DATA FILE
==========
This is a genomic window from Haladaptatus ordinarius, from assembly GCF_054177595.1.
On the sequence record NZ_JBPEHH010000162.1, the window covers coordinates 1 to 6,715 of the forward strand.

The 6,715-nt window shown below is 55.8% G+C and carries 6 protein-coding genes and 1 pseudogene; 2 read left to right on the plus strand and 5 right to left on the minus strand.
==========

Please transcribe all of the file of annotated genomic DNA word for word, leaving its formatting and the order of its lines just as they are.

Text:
This is a genomic window from Haladaptatus ordinarius, from assembly GCF_054177595.1.
On the sequence record NZ_JBPEHH010000162.1, the window covers coordinates 1 to 6,715 of the forward strand.

The 6,715-nt window shown below is 55.8% G+C and carries 6 protein-coding genes and 1 pseudogene; 2 read left to right on the plus strand and 5 right to left on the minus strand.